Lakewood Police Chief Bret Farrar to retire in April

After nearly 27 years in Lakewood, Police Chief Bret Farrar is moving on.

He announced his retirement Tuesday, a day after notifying the department that his last day will be April 6.

“Without a doubt, it has been a long, eventful and amazing ride, and while I’m sad to see it all end, I also know that the time has come to focus on my family and all the things we’ve been dreaming about doing for so many years,” Farrar, 57, wrote in his email to the department.

His last duty as chief will be carrying in the American flag for the Seattle Mariners opening game in honor of Sgt. Mark Renninger and officers Tina Griswold, Ronald Owens and Greg Richards, who were gunned down Nov. 29, 2009, in a Parkland coffee shop as they were preparing for their shifts.

“I thought that’d be a fitting way to go out,” Farrar said Tuesday in an interview with The News Tribune.

The chief said personal challenges played a role in his decision to retire.

His father died last month, he had open heart surgery in August, his sister died in 2012, he overcame bladder cancer in 2010, and his wife still struggles with breast cancer.

Farrar said it’s time to focus on family, and the Police Department is in a position to flourish under new leadership.

City Manager John Caulfield said a plan had not yet been made for filling the position in the interim or to recruit a new chief long-term.

“I just have a lot of respect and admiration for Chief Farrar and what he’s accomplished in a long and distinguished law enforcement career, and particularly what he’s done for the Lakewood community,” Caulfield said.

“Lakewood today is a much safer city because of his efforts.”

Farrar started his law enforcement career in 1988 as a Pierce County sheriff’s deputy and transferred to the Lakewood Police Department shortly after it formed in 2004. He was named chief in 2008.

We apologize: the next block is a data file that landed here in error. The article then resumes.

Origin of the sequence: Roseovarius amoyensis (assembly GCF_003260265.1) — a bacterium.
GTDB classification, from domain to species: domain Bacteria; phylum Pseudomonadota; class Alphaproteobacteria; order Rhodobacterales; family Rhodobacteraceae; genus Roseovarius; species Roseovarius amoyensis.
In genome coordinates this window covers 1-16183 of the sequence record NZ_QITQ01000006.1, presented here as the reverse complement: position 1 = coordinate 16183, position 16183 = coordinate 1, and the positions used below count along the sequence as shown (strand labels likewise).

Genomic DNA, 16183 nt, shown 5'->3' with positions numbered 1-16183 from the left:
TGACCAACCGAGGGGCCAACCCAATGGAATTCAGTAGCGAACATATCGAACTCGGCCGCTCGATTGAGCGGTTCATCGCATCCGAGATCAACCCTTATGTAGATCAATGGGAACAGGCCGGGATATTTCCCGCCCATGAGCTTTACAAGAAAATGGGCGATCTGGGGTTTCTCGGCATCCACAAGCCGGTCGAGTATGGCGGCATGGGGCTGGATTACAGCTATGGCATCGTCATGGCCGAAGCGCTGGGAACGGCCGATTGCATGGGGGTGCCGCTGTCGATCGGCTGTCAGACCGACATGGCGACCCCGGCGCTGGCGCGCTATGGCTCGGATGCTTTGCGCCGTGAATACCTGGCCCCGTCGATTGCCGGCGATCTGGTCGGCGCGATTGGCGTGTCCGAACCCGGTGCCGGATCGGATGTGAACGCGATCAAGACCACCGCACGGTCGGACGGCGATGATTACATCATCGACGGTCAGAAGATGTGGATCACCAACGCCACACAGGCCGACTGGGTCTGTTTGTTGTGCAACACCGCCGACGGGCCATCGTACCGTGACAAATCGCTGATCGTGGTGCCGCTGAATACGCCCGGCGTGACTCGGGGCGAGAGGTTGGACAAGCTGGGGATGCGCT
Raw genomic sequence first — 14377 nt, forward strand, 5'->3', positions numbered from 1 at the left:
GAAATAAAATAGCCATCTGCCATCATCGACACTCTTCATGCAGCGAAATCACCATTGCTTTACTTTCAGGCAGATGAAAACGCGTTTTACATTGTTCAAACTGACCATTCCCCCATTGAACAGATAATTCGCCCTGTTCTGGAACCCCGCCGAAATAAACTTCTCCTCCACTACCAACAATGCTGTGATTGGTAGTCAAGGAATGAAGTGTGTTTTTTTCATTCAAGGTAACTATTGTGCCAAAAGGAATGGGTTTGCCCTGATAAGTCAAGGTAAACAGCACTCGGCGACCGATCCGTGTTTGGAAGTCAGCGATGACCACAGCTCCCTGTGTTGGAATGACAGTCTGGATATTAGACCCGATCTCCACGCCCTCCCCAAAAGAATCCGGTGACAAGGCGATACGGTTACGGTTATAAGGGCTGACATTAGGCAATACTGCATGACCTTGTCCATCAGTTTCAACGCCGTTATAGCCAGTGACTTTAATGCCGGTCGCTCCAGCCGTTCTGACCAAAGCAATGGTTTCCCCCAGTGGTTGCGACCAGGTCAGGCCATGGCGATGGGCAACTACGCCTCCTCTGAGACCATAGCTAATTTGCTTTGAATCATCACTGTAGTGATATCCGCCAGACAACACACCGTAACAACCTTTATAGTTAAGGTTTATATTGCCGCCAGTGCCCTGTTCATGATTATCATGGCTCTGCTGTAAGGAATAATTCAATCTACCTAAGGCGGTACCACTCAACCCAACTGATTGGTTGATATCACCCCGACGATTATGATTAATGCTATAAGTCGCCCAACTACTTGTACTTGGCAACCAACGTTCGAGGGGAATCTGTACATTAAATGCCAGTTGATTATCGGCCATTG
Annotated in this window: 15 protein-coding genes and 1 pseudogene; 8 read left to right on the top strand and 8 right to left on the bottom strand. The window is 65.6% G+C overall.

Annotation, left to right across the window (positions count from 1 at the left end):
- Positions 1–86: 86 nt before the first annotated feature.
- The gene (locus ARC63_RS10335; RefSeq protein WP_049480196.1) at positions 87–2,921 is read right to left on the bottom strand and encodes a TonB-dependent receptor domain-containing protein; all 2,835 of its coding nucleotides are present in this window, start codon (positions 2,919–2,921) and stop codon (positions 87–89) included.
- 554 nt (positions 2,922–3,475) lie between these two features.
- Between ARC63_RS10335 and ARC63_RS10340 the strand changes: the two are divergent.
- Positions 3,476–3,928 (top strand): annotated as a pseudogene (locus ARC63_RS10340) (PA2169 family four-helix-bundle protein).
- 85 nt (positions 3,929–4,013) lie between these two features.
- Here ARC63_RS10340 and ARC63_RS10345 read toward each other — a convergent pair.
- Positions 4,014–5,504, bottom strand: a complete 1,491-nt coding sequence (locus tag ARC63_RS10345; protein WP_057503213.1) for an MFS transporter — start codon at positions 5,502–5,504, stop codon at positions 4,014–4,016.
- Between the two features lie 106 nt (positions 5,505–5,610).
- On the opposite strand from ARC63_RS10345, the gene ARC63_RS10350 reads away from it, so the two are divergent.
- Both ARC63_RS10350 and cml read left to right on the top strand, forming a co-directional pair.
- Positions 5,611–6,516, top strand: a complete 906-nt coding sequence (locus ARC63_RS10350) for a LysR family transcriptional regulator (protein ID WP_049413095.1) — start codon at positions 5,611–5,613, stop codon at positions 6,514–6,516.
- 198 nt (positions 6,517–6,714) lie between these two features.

“Bret was able to come in and provide stability and consistency to establish a police department,” Assistant Chief Mike Zaro. “He gave us focus and direction and got us looking at the mission instead of just enforcing laws.”

Those who work for Farrar praised his sense of humor, compassion and positivity.

They were touched when he took the time last year to meet with all 100 or so commissioned officers at the time of their evaluation to tell them how much he appreciates their work.

After four officers were slain, he brought the entire police force with him onto the steps of police headquarters the first time he made a public address. He was first in line the morning the coffee shop reopened where the officers had been killed.

The Washington Council of Police and Sheriffs named Farrar law enforcement administrator of the year in 2011 for the first-time award because of how well he led the department through its darkest days.

In 2010, when he and his wife, Cindy Salazar, were diagnosed with different kinds of cancer, Farrar never lost his cheery demeanor and was back at work within four months.

His reputation as a leader led the union representing Washington State Patrol troopers to ask Gov.-elect Jay Inslee in in January 2013 to unseat their chief and move Farrar into the position.

Fae Crabill, 71, first met Farrar two decades ago when he responded to her meat shop after it was burglarized. She remembers him pulling a “big gun” and clearing the business before she could go inside.

Now, she’s listed in the chief’s cellphone as “Mom 1,” and he became an ordained minister online so he could officiate when Crabill and her husband renewed their vows on their 50th wedding anniversary two years ago.

Since the couple chose not to exchange rings at the second ceremony, Farrar snapped them into handcuffs to replace the lack of jewelry.

“He cares so much about people, and the people of Lakewood are going to miss him,” Crabill said. “He really and truly became part of Lakewood. He is for the community and for the people.”

Farrar said he’s proud of the training his officers underwent over the years, which he believes made them among the best in the state.

The chief sent his force to verbal judo classes so they could learn how to verbally de-escalate situations on call. Officers also undergo Dale Carnegie courses that teach them salesmanship tactics and how to influence people.

“I have really enjoyed the entire experience,” he said. “Being a chief is awesome and the easiest job I’ve ever had.

“The hard job is the one the officers are doing out there at 3 in the morning with things going on and making the right decisions and having to live with it.”

For now, Farrar’s plans for retirement include traveling and house hunting for a second home somewhere in Arizona where he and his wife can shake off the chill of the Pacific Northwest.